Knowing In Part
of differing political viewpoints
that revolve around the
geographic and political
center of America.
Monday, October 25, 2004
Andy Rooney and I agree
Please read my post below titled "Changing of the Guard".
Last night, I saw Andy Rooney's piece at the end of 60 Minutes. I actually was watching the piece on Jon Stewart, so I just caught Andy Rooney by accident. He and I agree. The Department of Defense should spend more money on human training and much less on weapons systems and expenses related to maintaining a Cold War structure.
It reminded me on an e-mail I sent to friends back in February:
"I was watching C-Span last night mostly just to bore Julie and get on her nerves. I happened across a Pentagon briefing. Could have knocked me over with a feather when Gen Schoomaker announced the cancellation of the Comanche helicopter program.
Do not misunderstand me, I am not arguing with the decision. I am just stunned beyond belief that Rumsfield & Co had the political will and power to make such a ballsy decision.
I actually agree with the decision on technical terms. The Comanche was a technological nightmare of bad ideas. It was a STEALTH HELICOPTER. Probably brought to us by the geniuses who invented the aerodynamic brick, the light-weight paperweight, soft bullets, and the Democratic National Party. STEALTH. You know Abdul, I would swear to Allah that I hear a DAMN HELICOPTER. But I be damned if I can see one on the radar. Oh well, just to see what happens, let's shoot at that big metal aircraft hovering over there behind that palm tree and above that dust cloud.
Yes, there were other technological innovations being concurrently planned, lightweight, simpler components, smaller fuselage, state-of-the-art weapons control, etc.... But they were trying to imply that all that combined made it a better helicopter while ignoring the one major flaw in helicopters currently in service - the things fall-down when shot or a part breaks. Build an armored helicopter. Build a helicopter with a ballistic parachute that automatically deploys when the rotor quits turning. Build a helicopter with reactive missile counter-measures. Build a helicopter that flies much faster. Build a helicopter that doesn't have to have 100 hours of maintenance for every 1 hour of flight. That was not the Comanche. It was a replacement for the Apache/Cobra fleet and we do NOT NEED a replacement for the gunships. We NEED to replace our heavy utility fleet and our Hueys. The Hueys are good ships but too old. The Blackhawks are maintenance intensive and let's remember that neither bird in Mogdishu took a direct hit, and the Chinooks are too slow and vulnerable. Can you imagine shooting at a Chinook or CH-53 on a slow hover pattern providing cover fire for troops on the ground? Don't lead it just aim center mass. It will be in the same place when our bullets get there. Look at the ride of choice by the SF kill teams. They ride those bubble-shaped little birds that TC used to give tours with on Magnum PI.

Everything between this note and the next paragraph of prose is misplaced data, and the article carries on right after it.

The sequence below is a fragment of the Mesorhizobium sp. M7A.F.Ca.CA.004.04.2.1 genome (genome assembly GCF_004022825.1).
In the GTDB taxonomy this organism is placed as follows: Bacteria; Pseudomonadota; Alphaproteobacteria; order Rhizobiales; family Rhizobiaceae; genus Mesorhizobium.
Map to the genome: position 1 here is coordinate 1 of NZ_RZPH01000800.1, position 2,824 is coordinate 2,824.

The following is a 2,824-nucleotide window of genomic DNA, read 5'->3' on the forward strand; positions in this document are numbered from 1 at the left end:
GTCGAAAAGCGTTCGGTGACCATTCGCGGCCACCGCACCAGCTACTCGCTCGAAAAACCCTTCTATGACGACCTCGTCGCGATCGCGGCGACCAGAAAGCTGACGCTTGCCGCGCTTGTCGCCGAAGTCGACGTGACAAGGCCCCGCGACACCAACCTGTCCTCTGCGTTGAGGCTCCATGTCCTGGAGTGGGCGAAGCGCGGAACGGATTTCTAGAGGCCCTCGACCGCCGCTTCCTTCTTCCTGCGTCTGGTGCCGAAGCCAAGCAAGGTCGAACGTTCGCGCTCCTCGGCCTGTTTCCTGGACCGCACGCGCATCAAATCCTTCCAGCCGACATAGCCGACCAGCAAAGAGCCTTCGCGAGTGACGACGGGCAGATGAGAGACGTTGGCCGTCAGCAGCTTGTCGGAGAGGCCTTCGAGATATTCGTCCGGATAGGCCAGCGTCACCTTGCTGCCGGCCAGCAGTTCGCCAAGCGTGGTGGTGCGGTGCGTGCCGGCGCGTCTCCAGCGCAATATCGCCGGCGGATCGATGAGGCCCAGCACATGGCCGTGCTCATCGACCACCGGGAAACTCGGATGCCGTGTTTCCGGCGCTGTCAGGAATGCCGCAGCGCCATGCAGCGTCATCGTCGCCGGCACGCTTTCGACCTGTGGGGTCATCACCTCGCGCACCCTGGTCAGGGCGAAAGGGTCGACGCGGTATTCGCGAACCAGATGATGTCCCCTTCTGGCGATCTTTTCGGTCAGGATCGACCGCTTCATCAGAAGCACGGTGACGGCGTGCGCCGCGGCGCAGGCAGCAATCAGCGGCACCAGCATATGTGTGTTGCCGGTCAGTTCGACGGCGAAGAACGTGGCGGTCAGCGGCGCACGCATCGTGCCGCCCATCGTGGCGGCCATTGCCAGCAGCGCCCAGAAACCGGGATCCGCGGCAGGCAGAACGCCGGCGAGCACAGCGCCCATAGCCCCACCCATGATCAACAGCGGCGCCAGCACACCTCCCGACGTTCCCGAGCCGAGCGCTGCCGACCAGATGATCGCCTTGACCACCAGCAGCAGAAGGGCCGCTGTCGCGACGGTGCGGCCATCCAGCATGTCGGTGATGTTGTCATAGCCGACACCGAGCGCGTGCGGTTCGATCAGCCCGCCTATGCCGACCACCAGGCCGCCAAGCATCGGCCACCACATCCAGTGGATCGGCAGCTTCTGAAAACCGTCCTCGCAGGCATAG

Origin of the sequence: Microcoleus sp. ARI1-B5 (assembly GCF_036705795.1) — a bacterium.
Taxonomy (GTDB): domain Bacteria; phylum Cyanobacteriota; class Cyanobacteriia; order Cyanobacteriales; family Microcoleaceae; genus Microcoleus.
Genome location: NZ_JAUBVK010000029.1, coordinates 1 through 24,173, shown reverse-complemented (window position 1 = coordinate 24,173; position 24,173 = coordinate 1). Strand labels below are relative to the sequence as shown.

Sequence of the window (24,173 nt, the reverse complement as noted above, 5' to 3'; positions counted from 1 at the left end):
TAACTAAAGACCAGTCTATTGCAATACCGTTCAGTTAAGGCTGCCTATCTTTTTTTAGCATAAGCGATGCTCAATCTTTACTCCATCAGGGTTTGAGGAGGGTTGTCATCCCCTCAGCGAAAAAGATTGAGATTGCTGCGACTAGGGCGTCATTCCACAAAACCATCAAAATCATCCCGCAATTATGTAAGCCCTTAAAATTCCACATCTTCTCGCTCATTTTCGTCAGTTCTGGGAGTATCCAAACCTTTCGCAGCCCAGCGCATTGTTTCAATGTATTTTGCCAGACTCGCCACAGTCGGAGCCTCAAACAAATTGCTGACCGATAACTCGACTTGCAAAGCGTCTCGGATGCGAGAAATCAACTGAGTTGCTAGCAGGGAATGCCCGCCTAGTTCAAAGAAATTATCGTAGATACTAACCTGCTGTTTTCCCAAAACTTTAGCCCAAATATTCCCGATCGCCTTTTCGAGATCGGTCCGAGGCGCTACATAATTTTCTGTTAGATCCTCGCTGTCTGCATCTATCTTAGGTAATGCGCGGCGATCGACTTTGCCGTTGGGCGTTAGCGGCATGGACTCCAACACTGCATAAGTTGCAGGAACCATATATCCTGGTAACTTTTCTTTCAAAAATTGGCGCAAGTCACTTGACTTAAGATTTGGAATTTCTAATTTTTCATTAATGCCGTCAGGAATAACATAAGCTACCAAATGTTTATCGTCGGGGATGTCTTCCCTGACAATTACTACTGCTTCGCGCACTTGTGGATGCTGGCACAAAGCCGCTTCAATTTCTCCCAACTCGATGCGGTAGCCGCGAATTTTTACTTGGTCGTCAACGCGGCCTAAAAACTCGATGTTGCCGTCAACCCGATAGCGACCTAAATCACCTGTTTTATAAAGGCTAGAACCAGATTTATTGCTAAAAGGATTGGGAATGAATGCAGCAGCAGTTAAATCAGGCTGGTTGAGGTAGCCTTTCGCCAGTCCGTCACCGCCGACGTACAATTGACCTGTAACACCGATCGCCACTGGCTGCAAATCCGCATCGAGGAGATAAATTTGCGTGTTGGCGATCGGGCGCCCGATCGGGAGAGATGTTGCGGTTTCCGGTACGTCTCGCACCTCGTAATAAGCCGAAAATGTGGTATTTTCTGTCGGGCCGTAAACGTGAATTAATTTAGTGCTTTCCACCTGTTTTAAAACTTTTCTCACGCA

Hey people, this is not rocket science. Rocket science is what keeps hitting our helicopters."
UPDATE: Disappearing Nuclear Stuff
As I wrote earlier, I was incredulous as the US forces in Iraq being so incompetent regarding securing nuclear materials that the IAEA had identified during inspections. It seems thatI was wrong and the leadership was just that incompetent. When I say leadership I am talking about Defense Secretary "No Additional Troops" Rumsfeld and the Bush Administration. The IAEA has indicated that 380 tons of a VERY high power explosive was removed from bunkers in Iraq after the invasion. Just how bad is this information?
From the NY Times article:
"The bomb that brought down Pan Am Flight 103 over Lockerbie, Scotland, in 1988 used less than a pound of the same type of material, and larger amounts were apparently used in the bombing of a housing complex in November 2003 in Riyadh, Saudi Arabia, and the blasts in a Moscow apartment complex in September 1999 that killed nearly 300 people."
Damn this makes me so mad. I wonder how many of those bombs that kill our guys, the Iraqi police and national guard, and the bystander Iraqis contain this stuff. To make matters worse it appears that the US Administration in Iraq was attempting to keep this information hidden from the public.